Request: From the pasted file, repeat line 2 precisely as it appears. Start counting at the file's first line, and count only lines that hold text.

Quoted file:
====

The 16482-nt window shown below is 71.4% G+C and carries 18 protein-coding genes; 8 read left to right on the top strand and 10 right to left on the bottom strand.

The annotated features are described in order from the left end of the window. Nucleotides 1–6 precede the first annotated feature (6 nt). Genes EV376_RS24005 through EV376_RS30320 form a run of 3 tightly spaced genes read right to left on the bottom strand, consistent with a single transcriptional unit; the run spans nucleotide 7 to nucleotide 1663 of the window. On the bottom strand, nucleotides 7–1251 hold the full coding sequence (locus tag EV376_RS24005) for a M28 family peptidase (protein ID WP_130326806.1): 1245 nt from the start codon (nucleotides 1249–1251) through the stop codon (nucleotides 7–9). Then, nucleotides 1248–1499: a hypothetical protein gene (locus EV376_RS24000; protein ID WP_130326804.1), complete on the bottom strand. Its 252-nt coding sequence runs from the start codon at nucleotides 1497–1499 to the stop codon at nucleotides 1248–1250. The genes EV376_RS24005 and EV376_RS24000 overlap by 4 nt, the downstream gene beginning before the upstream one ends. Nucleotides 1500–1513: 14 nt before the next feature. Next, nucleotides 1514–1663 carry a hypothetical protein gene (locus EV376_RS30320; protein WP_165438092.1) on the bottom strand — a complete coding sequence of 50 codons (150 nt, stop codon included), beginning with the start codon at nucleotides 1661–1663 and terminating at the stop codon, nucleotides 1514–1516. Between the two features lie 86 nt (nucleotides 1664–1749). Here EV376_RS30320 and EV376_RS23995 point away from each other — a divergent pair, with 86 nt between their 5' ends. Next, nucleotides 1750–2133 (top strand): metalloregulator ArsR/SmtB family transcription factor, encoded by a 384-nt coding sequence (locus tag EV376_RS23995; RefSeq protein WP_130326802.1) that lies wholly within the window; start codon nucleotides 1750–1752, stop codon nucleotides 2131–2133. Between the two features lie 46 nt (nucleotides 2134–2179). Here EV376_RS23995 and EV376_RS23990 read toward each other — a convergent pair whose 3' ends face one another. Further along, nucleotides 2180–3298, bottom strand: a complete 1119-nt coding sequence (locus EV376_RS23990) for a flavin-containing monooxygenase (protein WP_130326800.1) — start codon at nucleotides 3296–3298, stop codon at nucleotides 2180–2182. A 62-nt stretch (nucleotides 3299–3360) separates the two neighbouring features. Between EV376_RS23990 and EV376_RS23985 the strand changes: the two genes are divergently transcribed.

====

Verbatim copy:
The annotated features are described in order from the left end of the window. Nucleotides 1–6 precede the first annotated feature (6 nt). Genes EV376_RS24005 through EV376_RS30320 form a run of 3 tightly spaced genes read right to left on the bottom strand, consistent with a single transcriptional unit; the run spans nucleotide 7 to nucleotide 1663 of the window. On the bottom strand, nucleotides 7–1251 hold the full coding sequence (locus tag EV376_RS24005) for a M28 family peptidase (protein ID WP_130326806.1): 1245 nt from the start codon (nucleotides 1249–1251) through the stop codon (nucleotides 7–9). Then, nucleotides 1248–1499: a hypothetical protein gene (locus EV376_RS24000; protein ID WP_130326804.1), complete on the bottom strand. Its 252-nt coding sequence runs from the start codon at nucleotides 1497–1499 to the stop codon at nucleotides 1248–1250. The genes EV376_RS24005 and EV376_RS24000 overlap by 4 nt, the downstream gene beginning before the upstream one ends. Nucleotides 1500–1513: 14 nt before the next feature. Next, nucleotides 1514–1663 carry a hypothetical protein gene (locus EV376_RS30320; protein WP_165438092.1) on the bottom strand — a complete coding sequence of 50 codons (150 nt, stop codon included), beginning with the start codon at nucleotides 1661–1663 and terminating at the stop codon, nucleotides 1514–1516. Between the two features lie 86 nt (nucleotides 1664–1749). Here EV376_RS30320 and EV376_RS23995 point away from each other — a divergent pair, with 86 nt between their 5' ends. Next, nucleotides 1750–2133 (top strand): metalloregulator ArsR/SmtB family transcription factor, encoded by a 384-nt coding sequence (locus tag EV376_RS23995; RefSeq protein WP_130326802.1) that lies wholly within the window; start codon nucleotides 1750–1752, stop codon nucleotides 2131–2133. Between the two features lie 46 nt (nucleotides 2134–2179). Here EV376_RS23995 and EV376_RS23990 read toward each other — a convergent pair whose 3' ends face one another. Further along, nucleotides 2180–3298, bottom strand: a complete 1119-nt coding sequence (locus EV376_RS23990) for a flavin-containing monooxygenase (protein WP_130326800.1) — start codon at nucleotides 3296–3298, stop codon at nucleotides 2180–2182. A 62-nt stretch (nucleotides 3299–3360) separates the two neighbouring features. Between EV376_RS23990 and EV376_RS23985 the strand changes: the two genes are divergently transcribed.